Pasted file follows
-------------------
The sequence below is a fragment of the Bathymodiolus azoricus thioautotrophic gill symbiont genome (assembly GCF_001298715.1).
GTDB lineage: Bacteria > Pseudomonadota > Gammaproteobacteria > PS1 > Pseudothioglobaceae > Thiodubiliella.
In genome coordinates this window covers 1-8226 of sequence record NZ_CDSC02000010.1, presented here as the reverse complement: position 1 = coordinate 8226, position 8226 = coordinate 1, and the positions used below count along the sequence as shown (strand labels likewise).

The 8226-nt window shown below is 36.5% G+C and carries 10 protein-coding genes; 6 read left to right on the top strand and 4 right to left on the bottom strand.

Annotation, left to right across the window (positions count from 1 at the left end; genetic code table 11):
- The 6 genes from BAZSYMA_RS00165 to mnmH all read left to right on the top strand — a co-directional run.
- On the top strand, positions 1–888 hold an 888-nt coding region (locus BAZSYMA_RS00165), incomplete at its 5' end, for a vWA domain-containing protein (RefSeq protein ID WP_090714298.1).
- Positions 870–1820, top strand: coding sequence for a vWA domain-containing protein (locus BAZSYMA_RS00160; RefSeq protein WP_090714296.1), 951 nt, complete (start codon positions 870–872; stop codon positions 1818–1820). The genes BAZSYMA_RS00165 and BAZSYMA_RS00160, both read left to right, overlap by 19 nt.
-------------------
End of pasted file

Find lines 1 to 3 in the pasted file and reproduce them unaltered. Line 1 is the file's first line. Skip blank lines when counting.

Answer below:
The sequence below is a fragment of the Bathymodiolus azoricus thioautotrophic gill symbiont genome (assembly GCF_001298715.1).
GTDB lineage: Bacteria > Pseudomonadota > Gammaproteobacteria > PS1 > Pseudothioglobaceae > Thiodubiliella.
In genome coordinates this window covers 1-8226 of sequence record NZ_CDSC02000010.1, presented here as the reverse complement: position 1 = coordinate 8226, position 8226 = coordinate 1, and the positions used below count along the sequence as shown (strand labels likewise).